1. She had done her duty by him
  2. She did well by her children

The use of preposition 'by' in the above two sentences sounds to me like it means 'because of'. I coudn't find any meaning of preposition 'by' matching with what I feel. I'm not certain that 'by' in these two sentences means 'because of' or has a close meaning or something. So...

...What is the meaning of 'by' in this situation? Please give me some more examples so that I could get a bigger picture about this case!

  • I searched for the exact phrase you asked and found the answer online: forum.wordreference.com/threads/… – Bernhard Döbler Oct 28 '19 at 13:06
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    It's much the same as That's fine by me - where the preposition has the sense of about, concerning, with respect to, in regard to, as concerns (often, effectively interchangeable with for). – FumbleFingers Reinstate Monica Oct 28 '19 at 13:55
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    It can be used in that sense: 'By Pythogoras, we know that the hypotenuse of a right-angled triangle, with sides of length 3 and 4, is 5.' This says that because of Pythogoras' theorem we can calculate this. It's understandable, I think, but not that common. – simon at rcl Oct 28 '19 at 15:17
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    @simonatrcl: I'd say your Pythagoras example is just the very common by = via / through / using sense - it's just that at the semantic level it could also make sense with by = because (except in reality that's not implicit in the preposition - it's just in the context itself). – FumbleFingers Reinstate Monica Oct 28 '19 at 15:51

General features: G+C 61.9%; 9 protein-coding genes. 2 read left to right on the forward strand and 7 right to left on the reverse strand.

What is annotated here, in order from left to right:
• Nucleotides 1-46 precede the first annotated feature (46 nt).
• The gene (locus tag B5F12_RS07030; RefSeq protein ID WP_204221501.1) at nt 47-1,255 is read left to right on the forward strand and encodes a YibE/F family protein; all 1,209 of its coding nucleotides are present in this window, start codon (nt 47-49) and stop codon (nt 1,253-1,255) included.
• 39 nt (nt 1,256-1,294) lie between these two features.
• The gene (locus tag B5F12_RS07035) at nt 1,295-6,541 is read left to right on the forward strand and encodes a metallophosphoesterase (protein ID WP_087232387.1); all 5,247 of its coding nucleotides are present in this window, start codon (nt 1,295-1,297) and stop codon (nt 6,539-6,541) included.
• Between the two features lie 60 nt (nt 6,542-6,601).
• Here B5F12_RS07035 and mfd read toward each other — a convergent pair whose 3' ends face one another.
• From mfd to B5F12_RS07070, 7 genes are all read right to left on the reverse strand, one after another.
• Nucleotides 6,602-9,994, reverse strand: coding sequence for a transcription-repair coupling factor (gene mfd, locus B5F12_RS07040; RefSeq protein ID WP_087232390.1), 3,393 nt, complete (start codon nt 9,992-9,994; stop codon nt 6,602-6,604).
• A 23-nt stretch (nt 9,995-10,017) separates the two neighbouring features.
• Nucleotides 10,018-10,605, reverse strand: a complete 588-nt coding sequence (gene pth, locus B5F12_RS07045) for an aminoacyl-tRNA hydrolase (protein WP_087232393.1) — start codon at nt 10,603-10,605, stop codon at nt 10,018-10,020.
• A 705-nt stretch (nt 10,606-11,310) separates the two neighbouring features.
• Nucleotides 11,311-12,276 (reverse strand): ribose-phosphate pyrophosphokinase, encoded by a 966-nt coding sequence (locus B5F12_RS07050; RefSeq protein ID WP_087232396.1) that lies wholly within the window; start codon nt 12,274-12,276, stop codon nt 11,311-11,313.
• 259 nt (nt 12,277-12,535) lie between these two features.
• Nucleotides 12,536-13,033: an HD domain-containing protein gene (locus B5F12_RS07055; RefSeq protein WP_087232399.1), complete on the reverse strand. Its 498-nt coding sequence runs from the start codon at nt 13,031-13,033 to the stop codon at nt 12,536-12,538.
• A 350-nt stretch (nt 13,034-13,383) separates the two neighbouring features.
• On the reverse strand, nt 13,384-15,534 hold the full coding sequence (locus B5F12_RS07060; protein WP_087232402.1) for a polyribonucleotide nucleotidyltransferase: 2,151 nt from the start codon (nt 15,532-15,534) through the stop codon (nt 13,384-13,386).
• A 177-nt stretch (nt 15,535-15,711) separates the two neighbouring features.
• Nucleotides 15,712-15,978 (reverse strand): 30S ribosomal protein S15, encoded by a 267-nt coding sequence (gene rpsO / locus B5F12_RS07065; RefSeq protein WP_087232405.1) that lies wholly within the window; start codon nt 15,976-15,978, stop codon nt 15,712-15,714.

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    I would say that on behalf of is more equivalent than because of. – Jason Bassford Oct 29 '19 at 2:47

This is a specific, idiomatic use of "by".

She did right by him.

means that she did right /for/ or /to/ him, not that she did right "because of" him. She took care of him, fulfilled her obligations to him, was kind toward him, etc.

It has the sense of "If you asked him, he would say that she did right with respect to him."

This is also different than "on behalf of", which means something like "he asked her to do right (in some other context not involving him), and she therefore did so."

(In American English this use of "by" is less common on the coasts or in cities. I'm not certain about British English, but I've never heard a British speaker use it.)

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